Tim Grierson on the Teen Movie You Really Need to See (that isn’t “Project X”)


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Whether you loved or hated “Project X,” the one thing everyone can agree on is that it’s not like anybody’s actual high school experience. That’s sorta the point, of course: The movie’s party-to-end-all-parties storyline is meant to be a giddy, unhinged exaggeration of every young man’s fantasy of what it would be like to have the hottest girls at his place while his parents are out of town. But the film’s wish-fulfillment plot eventually gets old when you realize there’s not a soul in the movie who’s remotely relatable. Nobody in real life is that cool or that nerdy as is depicted in “Project X,” so while watching the movie I was trying to think of recent films in which teen life are portrayed realistically — or at least realistic to my own experience. As luck would have it, one just came out on DVD and is definitely worth a look.

It’s called “The Myth of the American Sleepover,” and if you haven’t heard of it, fear not: It only made a whopping $41,000 in the theater. (“Project X” probably made more than that on midnight screenings alone.) “Myth” is a small indie that, like “Project X,” doesn’t star anyone you’d recognize and looks at a group of young people dealing with peer pressure and love over a short span of time. But unlike “Project X,” the film gets so much of teen life right that, no matter how old you are, you may recognize yourself in one of its characters. That realization can be a little scary — like looking at awkward childhood pictures — but, hey, we’ve all gone through those growing pains.

“Myth,” which was written and directed by first-timer David Robert Mitchell, came out in July, about a month after another teen period film, “Super 8” opened. What’s interesting about “Myth,” though, is that the time period is never nailed down. In the film, there are no cellphones, and characters use VCRs, but Mitchell said he wanted to keep specifics out of it. “By hinting at different time periods, or blending them, we can get at a different kind of truth,” he explained last year. “I see the film as sort of its own myth. It’s like an impression or a memory that we remember and maybe not even that accurately.”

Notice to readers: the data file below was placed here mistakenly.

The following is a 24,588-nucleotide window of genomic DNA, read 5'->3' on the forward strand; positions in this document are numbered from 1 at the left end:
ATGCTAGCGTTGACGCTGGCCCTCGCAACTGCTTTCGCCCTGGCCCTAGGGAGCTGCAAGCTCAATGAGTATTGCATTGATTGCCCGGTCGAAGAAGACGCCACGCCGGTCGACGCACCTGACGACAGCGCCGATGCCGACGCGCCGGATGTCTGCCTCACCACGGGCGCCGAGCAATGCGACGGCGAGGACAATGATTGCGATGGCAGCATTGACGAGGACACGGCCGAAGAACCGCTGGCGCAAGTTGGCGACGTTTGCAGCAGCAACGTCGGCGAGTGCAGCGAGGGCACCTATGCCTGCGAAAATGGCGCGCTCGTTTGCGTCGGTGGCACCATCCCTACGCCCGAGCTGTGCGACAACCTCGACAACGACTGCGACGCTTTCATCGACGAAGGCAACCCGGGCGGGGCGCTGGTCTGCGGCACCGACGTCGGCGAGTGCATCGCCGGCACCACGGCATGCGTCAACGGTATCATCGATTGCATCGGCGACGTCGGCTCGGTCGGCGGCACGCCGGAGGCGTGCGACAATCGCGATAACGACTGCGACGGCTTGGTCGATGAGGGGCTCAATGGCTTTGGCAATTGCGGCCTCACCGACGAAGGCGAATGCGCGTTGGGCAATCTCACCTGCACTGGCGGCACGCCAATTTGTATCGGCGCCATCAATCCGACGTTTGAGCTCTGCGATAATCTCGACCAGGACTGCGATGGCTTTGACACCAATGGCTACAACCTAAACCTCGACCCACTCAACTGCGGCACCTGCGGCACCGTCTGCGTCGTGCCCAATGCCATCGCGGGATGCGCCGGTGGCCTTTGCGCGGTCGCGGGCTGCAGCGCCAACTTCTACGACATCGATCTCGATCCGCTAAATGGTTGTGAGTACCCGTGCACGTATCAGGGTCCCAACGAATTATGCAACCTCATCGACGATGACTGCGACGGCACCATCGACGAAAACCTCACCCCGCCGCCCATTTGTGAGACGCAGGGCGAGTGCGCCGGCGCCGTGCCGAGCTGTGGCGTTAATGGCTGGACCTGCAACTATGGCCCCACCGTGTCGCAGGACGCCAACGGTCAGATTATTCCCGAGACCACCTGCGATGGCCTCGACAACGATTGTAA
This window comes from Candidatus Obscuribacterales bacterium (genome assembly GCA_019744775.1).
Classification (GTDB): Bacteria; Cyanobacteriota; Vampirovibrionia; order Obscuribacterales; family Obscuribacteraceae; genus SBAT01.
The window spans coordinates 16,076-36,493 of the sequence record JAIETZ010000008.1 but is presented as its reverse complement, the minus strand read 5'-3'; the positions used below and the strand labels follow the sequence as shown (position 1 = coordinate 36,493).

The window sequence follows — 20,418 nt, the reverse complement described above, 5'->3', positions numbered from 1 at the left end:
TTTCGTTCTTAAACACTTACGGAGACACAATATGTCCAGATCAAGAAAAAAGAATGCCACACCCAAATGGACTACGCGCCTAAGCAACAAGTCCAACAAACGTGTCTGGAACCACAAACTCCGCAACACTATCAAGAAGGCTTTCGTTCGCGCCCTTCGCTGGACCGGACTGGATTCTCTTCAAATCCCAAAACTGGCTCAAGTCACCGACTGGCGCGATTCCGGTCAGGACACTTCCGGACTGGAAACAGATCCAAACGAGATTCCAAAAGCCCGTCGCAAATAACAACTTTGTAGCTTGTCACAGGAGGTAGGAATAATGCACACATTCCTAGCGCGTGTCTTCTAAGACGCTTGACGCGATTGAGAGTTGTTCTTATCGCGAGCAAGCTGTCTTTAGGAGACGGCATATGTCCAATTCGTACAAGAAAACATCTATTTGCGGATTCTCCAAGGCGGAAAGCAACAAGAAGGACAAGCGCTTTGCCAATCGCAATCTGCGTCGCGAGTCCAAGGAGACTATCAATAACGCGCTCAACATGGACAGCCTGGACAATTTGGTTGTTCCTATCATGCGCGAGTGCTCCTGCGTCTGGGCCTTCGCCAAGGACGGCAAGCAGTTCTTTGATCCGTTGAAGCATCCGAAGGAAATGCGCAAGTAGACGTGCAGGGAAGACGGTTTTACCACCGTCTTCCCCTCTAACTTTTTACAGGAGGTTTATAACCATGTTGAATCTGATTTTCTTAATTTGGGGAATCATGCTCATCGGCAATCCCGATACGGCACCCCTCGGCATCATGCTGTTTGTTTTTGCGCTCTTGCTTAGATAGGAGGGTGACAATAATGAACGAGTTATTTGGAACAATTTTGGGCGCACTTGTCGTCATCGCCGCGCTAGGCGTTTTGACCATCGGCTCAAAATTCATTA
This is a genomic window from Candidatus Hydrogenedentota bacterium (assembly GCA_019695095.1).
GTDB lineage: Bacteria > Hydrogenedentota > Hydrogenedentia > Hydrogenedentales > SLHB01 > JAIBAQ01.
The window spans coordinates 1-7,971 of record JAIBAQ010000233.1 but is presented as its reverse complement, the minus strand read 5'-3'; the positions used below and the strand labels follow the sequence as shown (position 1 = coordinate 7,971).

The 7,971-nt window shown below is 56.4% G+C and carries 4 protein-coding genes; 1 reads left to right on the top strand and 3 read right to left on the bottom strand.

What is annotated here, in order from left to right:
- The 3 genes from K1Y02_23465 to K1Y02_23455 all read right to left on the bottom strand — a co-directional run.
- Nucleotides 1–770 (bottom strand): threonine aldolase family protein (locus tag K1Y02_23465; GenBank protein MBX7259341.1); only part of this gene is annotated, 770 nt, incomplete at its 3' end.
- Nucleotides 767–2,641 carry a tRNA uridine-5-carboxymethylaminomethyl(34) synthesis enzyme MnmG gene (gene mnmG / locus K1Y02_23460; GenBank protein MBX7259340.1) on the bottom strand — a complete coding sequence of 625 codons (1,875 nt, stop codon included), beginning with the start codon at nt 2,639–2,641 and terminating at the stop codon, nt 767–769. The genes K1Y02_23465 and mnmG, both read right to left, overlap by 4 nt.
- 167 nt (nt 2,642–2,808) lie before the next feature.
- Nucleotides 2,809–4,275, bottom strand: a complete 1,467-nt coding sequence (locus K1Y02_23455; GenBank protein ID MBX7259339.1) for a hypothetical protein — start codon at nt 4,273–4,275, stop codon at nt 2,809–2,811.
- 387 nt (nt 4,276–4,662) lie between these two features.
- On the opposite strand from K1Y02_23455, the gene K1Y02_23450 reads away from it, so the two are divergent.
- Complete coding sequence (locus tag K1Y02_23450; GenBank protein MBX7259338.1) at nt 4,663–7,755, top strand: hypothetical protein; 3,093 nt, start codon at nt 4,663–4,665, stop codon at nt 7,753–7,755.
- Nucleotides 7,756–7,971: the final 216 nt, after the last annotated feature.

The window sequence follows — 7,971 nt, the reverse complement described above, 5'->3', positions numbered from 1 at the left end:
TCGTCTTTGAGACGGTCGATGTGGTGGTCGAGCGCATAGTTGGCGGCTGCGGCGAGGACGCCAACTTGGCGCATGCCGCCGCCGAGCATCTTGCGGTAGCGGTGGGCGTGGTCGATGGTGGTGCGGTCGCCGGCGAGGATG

“Myth” feels like a memory, but one any of us can share in. Set in and around Detroit, the drama follows a group of teens as they enjoy their final weekend of summer freedom before having to go back to school. As with all teen movies, “Myth” has its character types, but they tend to be much more subtly drawn in this film than you normally see. There’s the tough girl with the nose ring (Claire Sloma), and the shy virgin (Marlon Morton), and the college senior (Brett Jacobsen) going through a bad breakup. But having established these characters, Mitchell sends them on unexpected paths, often subverting our expectations of what we’d assume these types of characters would be like. Whereas the dudes in “Project X” don’t really change from the first scene to the last, the young people in “Myth” act like the young people we remember from our own lives, still morphing and trying to figure out who they are and where they’re going.

I don’t want to set up “The Myth of the American Sleepover” as some sort of “antidote” to “Project X,” but as raucous and edgy as “Project X” wants to be, it’s not a movie that seems to understand a thing about how teenagers actually are. Sure, young guys really want to get laid — that was true in “Porky’s” and “American Pie” and dozens of other teen comedies — but it’s not the only thing they want, and it tends not to work out as easily as it seems to in “Project X.” (Also, unlike “Project X,” “Myth” actually seems interested in women beyond their physical features.) By following his characters as they gather for one-last-hurrah parties, Mitchell deemphasizes the titillating for a pretty honest examination of how uncomfortable hormones can be. Working with a largely inexperienced cast, the writer-director lets his characters’ insecurities and naivety rule the day, although you wouldn’t confuse “Myth” with one of those cringe-comedies where you wince more than laugh at the awkwardness on display. If “Project X” sells a fantasy of teen life, “The Myth of the American Sleepover” shows us who we were with an alarming, inspiring clarity. Put it this way: The film’s most potentially salacious scenario — involving a guy and two gorgeous college twins — leads to the story’s most poignant moment. The bros in “Project X” would not approve — but you might.


The ’90s Are Back

The '90s live again during IFC's weekend marathon.

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Photo Credit: Everett Digital, Columbia Pictures